The Unpopular 5.38% Dividend Yield About To Buy Back ~8% Of Shares Outstanding
- Royal Dutch Shell is very much out of favor.
- Students increasingly don't want to work there.
- The CEO has to answer for his occupation.
- Meanwhile management is intent on generating a world class total shareholder return.
- The financial case is hard to dismiss.
Today the Dutch financial paper, FD for short, ran a cover story how students at a prominent technical university (Delft) no longer view Shell (RDS.A) (RDS.B) as a premier destination. This same day the FD also ran an excellent daily column dissecting potential investments under the pseudonym Bartjens. Today it casts doubt on Shell's ability to carry out its $25 billion buyback program. That's just one day of financial media coverage (which is the least hostile kind).
The energy giant has an image problem and according to an annual Universum poll Shell is now only 7th on the list of preferred employers. CEO Ben van Beurden admits to having to answer for his career choice at barbecues, birthday parties and at the breakfast table. I'll presume that means his children are questioning his occupation after having worked there since the early 80's. Tesla (TSLA) happens to take the #1 spot in the Universum poll. Here's the graphic they ran:
I view this as a soft contra-indicator
Five years from now Shell will still be a top 10 employer but Tesla will be gone. Total shareholder returns will mimic that pattern. Excellent for Shell and terrible for Tesla.
Let's get to some factual stuff. On its recent earnings call the CFO said:
We delivered $5.1 billion of organic free cash flow this quarter and $15 billion on a four-quarter rolling basis at an average oil price of $57 per barrel. As you know, we expect to generate some $25 billion to $30 billion organic free cash flow around the end of the decade at $60 per barrel in 2016 real terms. Organic free cash flow generation over the last four quarters is consistent with this outlook. And we expect close to $10 billion in additional free cash flow from new projects between 2018 and 2020. In average prices, around $65 per barrel would add some $5 billion to the four-quarter rolling free cash flow based on our oil price sensitivity rule of thumb.
At around $57 per barrel the company generated $15 billion of free cash flow over the past four quarters.
It is expecting to generate $25-$30 billion end of 2019 if oil holds up around $60.
That's before any acquisitions which I'm guessing could add between $1-$4 billion in free cash flow by that time.
If oil is $65 instead you can add another $5 billion.
But Brent isn't at $60 or even $65. It is at $74.54.
If oil doesn't go up or down you are looking at Shell going from ~$15 billion in free cash flow trailing-twelve-months to ~$40 billion in free-cash-flow by end of 2019. The company could reasonably generate $60 billion in free cash flow before the end of 2019.
Management promises $25 billion worth of buybacks between now and 2020:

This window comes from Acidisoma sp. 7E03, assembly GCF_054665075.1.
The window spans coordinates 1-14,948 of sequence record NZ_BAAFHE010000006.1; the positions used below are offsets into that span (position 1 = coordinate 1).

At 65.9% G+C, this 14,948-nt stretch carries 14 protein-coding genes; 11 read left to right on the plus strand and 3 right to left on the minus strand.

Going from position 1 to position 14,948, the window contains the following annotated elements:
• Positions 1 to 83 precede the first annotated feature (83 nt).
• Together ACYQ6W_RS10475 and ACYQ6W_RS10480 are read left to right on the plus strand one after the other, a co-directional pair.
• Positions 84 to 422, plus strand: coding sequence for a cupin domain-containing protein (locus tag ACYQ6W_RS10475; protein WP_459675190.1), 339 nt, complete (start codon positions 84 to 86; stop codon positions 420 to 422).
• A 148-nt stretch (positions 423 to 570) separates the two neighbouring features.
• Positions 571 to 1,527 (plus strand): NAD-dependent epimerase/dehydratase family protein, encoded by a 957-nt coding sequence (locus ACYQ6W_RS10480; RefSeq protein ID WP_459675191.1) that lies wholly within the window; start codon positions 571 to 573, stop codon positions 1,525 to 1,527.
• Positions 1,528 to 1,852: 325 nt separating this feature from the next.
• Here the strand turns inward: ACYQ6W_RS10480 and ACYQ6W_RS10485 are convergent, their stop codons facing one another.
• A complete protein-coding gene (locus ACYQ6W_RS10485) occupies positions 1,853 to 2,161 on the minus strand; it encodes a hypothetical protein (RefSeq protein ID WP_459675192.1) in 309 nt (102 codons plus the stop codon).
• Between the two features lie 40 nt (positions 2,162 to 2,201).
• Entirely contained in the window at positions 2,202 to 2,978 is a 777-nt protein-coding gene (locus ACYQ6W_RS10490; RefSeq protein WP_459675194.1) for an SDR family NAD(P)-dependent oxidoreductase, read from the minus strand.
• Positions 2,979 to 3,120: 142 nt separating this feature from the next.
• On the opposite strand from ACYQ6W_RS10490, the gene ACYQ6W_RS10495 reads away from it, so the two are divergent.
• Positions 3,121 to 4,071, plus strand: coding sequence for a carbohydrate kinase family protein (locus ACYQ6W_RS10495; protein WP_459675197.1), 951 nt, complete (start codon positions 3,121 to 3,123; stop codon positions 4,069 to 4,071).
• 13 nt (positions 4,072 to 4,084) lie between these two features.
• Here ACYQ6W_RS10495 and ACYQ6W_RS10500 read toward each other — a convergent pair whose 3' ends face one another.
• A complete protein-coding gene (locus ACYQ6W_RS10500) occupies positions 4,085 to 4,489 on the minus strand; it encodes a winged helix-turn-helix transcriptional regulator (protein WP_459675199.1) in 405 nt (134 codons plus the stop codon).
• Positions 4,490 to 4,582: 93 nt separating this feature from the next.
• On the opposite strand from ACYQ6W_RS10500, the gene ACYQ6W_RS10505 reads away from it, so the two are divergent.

As I said, we remain committed to the $25 billion and we're looking to deliver that between 2018 to 2020. We want to deliver a world class investment case. We want to be number one in terms of total shareholder return. We understand that we need to increase shareholder distributions to deliver on that world class investment case. That's a clear part of our financial framework. It's a clear part of our world class investment case. And that's why I keep going back to this cascade of priorities and what we believe it'll take to move to the share buyback program, a good macro environment, strong underlying performance, delivery on the divestment program, all of which should create the conditions for us to commence the share buyback program.
Shell pays a 5% dividend which makes the buyback ambitious in a good way. The faster it buys back shares the less money the commitment will set them back. Given the firm still plans to do some minor divestments and promised to keep CapEx spending low it basically got both covered. Finally, it also needs to roll over debt. That should be easily doable, while still improving debt ratios, with operating cash flow growing so much. In case there are any hiccups there's still $21 billion in cash.
Shell will be attempting to plow $25 billion back into its own stock (not insignificant on a $291 billion market cap), pay you a 5%+ dividend while doing so while slowly growing its business. This is making it very hard from a financial standpoint to ignore Shell.
With students running the other way and CEO's of public companies having to answer for their evil career choices it's not an investment that's going to make you popular. However, you are very unlikely to go broke (or be out of a job) for owning Shell. I'm not so sure about Tesla with a debt load equaling its revenue.
This article was written by
I gravitate towards special-situations. That means situations around companies or the market where the price can move in a certain direction based on a specific event or ongoing event. This eclectic and creative style of investing seems to suit my personality and interests most closely.
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I've been writing for Seeking Alpha since 2013 after playing p0ker professionally. In 2018 I founded Starshot Capital B.V. A Dutch AIF manager. Follow me on Twitter @Bramdehaas or email me Dehaas.Bram at Gmail
Analyst’s Disclosure: I/we have no positions in any stocks mentioned, but may initiate a long position in RDS.A over the next 72 hours. I wrote this article myself, and it expresses my own opinions. I am not receiving compensation for it (other than from Seeking Alpha). I have no business relationship with any company whose stock is mentioned in this article.
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